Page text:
Empathy Instead of Sympathy

By Byron Banks

Growing up with a mental health diagnosis, you must learn very quickly that you may perceive things differently than most. In some cases, an extra dose of empathy is needed as opposed to sympathy.

Someone dealing with depression may have difficulty finding pleasure in some things that an average person would jump for joy over. To some, providing any amount of sympathy can help that person deal with their emotions. However, comments like, “I feel sorry you,” or “Don’t feel bad; you should be smiling” often make a person dealing with depression feel worse. It can be hard to explain what you are going through if the response you’re given is synonymous with a casual “cheer up.”

In dealing with depression and working with individuals diagnosed with depression, I have noticed we respond more positively to empathy. You may not understand what the person is going through, but understanding that they may have abrupt changes in their mood will increase knowledge. Instead of feeling sorry for the person, understand and validate their feelings. Give them space to open up and be themselves. Most people with depression understand that there are often in bad moods. Validating it instead of trying to change it can make the individual feel more accepted and, in some cases, understood.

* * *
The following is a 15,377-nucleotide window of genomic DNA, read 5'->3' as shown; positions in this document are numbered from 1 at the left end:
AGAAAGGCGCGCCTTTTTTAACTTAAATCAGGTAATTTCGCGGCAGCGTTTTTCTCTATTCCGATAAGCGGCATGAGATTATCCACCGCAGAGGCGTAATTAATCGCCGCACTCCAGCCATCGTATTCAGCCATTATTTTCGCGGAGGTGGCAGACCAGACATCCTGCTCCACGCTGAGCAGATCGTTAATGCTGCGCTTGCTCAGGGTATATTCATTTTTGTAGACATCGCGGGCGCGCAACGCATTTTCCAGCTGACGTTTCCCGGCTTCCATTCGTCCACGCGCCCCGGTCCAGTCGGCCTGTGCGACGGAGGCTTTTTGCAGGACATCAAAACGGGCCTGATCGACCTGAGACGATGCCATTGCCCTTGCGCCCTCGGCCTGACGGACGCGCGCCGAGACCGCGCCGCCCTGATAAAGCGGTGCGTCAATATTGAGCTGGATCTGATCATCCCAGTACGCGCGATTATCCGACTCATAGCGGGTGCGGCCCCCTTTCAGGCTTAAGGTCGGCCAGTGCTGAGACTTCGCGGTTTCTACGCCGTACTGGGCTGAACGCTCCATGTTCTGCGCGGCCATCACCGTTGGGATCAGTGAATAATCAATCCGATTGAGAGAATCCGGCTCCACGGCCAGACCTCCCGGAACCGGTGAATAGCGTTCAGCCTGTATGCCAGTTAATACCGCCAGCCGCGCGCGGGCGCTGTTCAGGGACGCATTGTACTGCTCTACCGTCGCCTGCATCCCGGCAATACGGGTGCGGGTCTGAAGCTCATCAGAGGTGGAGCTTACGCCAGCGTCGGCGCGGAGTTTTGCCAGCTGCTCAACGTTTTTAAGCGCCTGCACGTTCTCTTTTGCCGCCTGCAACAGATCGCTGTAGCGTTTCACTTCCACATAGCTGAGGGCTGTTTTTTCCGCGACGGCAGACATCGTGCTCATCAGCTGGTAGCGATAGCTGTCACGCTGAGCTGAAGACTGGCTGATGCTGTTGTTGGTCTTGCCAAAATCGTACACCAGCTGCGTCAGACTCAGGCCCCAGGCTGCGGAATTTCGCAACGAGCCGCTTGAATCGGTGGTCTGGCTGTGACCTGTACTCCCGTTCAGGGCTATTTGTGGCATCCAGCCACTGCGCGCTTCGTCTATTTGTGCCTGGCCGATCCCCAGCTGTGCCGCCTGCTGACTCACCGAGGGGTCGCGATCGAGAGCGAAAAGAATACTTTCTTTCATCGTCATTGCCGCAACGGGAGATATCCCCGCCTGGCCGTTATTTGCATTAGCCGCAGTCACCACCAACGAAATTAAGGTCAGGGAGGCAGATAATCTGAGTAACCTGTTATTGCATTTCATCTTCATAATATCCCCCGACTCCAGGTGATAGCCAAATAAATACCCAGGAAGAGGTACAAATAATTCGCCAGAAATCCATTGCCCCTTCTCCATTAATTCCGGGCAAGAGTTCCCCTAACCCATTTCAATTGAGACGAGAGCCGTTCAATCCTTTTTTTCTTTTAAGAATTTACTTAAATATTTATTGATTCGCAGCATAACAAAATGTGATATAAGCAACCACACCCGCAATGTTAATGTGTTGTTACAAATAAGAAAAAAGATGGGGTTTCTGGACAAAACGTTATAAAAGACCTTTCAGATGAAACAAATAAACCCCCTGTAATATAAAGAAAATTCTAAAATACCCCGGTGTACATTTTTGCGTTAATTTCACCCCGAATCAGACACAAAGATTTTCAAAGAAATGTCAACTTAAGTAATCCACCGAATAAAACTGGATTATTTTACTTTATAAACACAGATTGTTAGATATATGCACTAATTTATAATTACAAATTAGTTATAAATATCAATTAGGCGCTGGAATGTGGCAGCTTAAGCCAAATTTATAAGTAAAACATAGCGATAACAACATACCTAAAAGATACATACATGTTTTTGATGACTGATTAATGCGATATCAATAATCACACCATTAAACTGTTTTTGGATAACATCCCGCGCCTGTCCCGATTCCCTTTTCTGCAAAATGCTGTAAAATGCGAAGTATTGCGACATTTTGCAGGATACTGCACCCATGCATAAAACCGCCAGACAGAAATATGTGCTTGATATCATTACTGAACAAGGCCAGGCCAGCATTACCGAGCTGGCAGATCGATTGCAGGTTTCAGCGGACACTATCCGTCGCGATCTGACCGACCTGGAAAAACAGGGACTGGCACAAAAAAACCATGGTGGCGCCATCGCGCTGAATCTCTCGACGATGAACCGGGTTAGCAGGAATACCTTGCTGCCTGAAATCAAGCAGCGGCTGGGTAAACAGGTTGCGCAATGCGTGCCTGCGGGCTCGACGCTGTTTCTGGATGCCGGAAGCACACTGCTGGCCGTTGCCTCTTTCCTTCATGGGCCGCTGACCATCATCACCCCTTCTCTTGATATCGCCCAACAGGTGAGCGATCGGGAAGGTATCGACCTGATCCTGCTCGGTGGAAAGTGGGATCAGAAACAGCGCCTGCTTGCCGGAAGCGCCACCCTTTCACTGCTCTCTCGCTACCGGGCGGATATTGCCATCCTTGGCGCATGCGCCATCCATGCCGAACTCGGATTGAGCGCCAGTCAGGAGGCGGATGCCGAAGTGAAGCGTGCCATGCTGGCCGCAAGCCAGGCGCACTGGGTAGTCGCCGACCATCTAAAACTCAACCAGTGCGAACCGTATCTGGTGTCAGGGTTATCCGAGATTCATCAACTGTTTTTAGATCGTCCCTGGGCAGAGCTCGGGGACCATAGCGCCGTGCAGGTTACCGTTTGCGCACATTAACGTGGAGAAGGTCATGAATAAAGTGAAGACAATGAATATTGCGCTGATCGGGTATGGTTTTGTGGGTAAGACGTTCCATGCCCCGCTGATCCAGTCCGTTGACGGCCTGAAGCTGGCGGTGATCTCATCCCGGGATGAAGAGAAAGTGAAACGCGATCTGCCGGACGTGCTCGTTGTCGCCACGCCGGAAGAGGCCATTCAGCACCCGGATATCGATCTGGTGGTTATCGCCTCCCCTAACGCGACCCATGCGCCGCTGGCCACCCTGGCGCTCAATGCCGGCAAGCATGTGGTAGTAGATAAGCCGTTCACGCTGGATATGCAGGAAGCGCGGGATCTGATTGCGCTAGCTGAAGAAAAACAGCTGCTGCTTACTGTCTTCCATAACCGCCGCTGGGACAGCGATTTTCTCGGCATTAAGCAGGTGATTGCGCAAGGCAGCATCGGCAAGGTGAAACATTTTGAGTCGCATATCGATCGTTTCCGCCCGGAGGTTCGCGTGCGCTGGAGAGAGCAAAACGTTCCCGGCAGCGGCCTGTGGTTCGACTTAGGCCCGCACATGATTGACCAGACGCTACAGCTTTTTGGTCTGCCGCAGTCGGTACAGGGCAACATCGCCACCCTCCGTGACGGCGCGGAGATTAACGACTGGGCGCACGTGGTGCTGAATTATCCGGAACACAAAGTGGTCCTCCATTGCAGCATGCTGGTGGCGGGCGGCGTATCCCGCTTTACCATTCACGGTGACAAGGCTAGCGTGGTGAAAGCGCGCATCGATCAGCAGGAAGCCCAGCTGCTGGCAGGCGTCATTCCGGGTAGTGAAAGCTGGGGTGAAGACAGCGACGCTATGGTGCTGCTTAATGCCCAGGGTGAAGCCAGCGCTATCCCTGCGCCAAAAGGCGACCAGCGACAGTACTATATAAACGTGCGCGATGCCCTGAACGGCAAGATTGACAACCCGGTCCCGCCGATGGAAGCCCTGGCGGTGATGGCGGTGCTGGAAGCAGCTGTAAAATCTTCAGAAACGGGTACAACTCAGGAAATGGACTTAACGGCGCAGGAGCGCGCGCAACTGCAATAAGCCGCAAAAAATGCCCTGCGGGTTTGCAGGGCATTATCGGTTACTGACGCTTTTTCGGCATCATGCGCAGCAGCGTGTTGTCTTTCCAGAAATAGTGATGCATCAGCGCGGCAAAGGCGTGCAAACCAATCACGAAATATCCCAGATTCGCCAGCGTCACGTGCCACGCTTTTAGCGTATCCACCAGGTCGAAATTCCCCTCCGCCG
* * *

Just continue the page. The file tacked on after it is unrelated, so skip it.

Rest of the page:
Knowing the difference between empathy and sympathy can help you connect with many individuals dealing with a mental health diagnosis. These individuals respond better to someone understanding their feelings as opposed to being told how to feel.

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